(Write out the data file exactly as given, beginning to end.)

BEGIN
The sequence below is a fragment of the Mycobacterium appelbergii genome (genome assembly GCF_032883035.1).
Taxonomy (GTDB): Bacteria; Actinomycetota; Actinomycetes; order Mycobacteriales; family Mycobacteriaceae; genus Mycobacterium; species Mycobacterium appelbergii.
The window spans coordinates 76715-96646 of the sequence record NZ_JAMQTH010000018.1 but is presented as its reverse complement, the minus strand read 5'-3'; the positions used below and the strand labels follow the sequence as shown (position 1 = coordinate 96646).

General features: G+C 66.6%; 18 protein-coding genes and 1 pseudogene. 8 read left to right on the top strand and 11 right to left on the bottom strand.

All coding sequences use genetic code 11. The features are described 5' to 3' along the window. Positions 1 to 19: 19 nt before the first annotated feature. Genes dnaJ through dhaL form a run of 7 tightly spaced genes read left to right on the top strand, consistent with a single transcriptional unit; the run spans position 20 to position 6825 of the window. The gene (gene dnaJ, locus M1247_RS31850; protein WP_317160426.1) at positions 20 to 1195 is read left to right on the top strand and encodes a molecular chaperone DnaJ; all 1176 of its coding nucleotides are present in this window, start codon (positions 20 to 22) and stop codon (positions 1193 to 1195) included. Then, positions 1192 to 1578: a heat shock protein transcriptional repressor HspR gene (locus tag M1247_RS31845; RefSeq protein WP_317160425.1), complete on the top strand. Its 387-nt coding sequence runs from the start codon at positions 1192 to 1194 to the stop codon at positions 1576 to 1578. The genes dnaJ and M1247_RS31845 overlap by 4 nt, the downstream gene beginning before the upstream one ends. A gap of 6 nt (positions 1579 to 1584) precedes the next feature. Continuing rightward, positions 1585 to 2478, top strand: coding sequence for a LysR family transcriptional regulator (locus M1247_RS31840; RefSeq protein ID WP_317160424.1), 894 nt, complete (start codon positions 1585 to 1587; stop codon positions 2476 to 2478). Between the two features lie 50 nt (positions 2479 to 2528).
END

The sequence below is a fragment of the Mycobacterium appelbergii genome (genome assembly GCF_032883035.1).
Taxonomy (GTDB): Bacteria; Actinomycetota; Actinomycetes; order Mycobacteriales; family Mycobacteriaceae; genus Mycobacterium; species Mycobacterium appelbergii.
The window spans coordinates 76715-96646 of the sequence record NZ_JAMQTH010000018.1 but is presented as its reverse complement, the minus strand read 5'-3'; the positions used below and the strand labels follow the sequence as shown (position 1 = coordinate 96646).

General features: G+C 66.6%; 18 protein-coding genes and 1 pseudogene. 8 read left to right on the top strand and 11 right to left on the bottom strand.

All coding sequences use genetic code 11. The features are described 5' to 3' along the window. Positions 1 to 19: 19 nt before the first annotated feature. Genes dnaJ through dhaL form a run of 7 tightly spaced genes read left to right on the top strand, consistent with a single transcriptional unit; the run spans position 20 to position 6825 of the window. The gene (gene dnaJ, locus M1247_RS31850; protein WP_317160426.1) at positions 20 to 1195 is read left to right on the top strand and encodes a molecular chaperone DnaJ; all 1176 of its coding nucleotides are present in this window, start codon (positions 20 to 22) and stop codon (positions 1193 to 1195) included. Then, positions 1192 to 1578: a heat shock protein transcriptional repressor HspR gene (locus tag M1247_RS31845; RefSeq protein WP_317160425.1), complete on the top strand. Its 387-nt coding sequence runs from the start codon at positions 1192 to 1194 to the stop codon at positions 1576 to 1578. The genes dnaJ and M1247_RS31845 overlap by 4 nt, the downstream gene beginning before the upstream one ends. A gap of 6 nt (positions 1579 to 1584) precedes the next feature. Continuing rightward, positions 1585 to 2478, top strand: coding sequence for a LysR family transcriptional regulator (locus M1247_RS31840; RefSeq protein ID WP_317160424.1), 894 nt, complete (start codon positions 1585 to 1587; stop codon positions 2476 to 2478). Between the two features lie 50 nt (positions 2479 to 2528).